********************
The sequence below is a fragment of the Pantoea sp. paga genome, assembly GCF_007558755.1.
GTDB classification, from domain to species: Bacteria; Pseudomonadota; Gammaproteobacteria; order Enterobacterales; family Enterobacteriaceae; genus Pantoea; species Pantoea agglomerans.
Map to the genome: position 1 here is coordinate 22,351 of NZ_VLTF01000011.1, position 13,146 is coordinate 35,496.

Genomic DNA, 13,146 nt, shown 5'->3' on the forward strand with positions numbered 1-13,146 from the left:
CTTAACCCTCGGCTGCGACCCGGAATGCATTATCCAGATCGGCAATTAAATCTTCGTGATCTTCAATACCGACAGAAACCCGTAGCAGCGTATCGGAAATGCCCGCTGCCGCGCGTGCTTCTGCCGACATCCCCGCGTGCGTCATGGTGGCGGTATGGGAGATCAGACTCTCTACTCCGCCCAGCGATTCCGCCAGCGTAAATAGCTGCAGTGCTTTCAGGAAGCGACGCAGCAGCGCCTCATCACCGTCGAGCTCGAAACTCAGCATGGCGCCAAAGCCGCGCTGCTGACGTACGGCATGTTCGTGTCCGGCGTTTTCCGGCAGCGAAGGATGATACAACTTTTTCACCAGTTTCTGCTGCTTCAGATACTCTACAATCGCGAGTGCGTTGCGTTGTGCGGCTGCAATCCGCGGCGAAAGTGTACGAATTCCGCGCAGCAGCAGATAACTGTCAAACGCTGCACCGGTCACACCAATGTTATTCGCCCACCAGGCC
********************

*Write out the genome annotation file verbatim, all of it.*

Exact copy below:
The sequence below is a fragment of the Pantoea sp. paga genome, assembly GCF_007558755.1.
GTDB classification, from domain to species: Bacteria; Pseudomonadota; Gammaproteobacteria; order Enterobacterales; family Enterobacteriaceae; genus Pantoea; species Pantoea agglomerans.
Map to the genome: position 1 here is coordinate 22,351 of NZ_VLTF01000011.1, position 13,146 is coordinate 35,496.

Genomic DNA, 13,146 nt, shown 5'->3' on the forward strand with positions numbered 1-13,146 from the left:
CTTAACCCTCGGCTGCGACCCGGAATGCATTATCCAGATCGGCAATTAAATCTTCGTGATCTTCAATACCGACAGAAACCCGTAGCAGCGTATCGGAAATGCCCGCTGCCGCGCGTGCTTCTGCCGACATCCCCGCGTGCGTCATGGTGGCGGTATGGGAGATCAGACTCTCTACTCCGCCCAGCGATTCCGCCAGCGTAAATAGCTGCAGTGCTTTCAGGAAGCGACGCAGCAGCGCCTCATCACCGTCGAGCTCGAAACTCAGCATGGCGCCAAAGCCGCGCTGCTGACGTACGGCATGTTCGTGTCCGGCGTTTTCCGGCAGCGAAGGATGATACAACTTTTTCACCAGTTTCTGCTGCTTCAGATACTCTACAATCGCGAGTGCGTTGCGTTGTGCGGCTGCAATCCGCGGCGAAAGTGTACGAATTCCGCGCAGCAGCAGATAACTGTCAAACGCTGCACCGGTCACACCAATGTTATTCGCCCACCAGGCC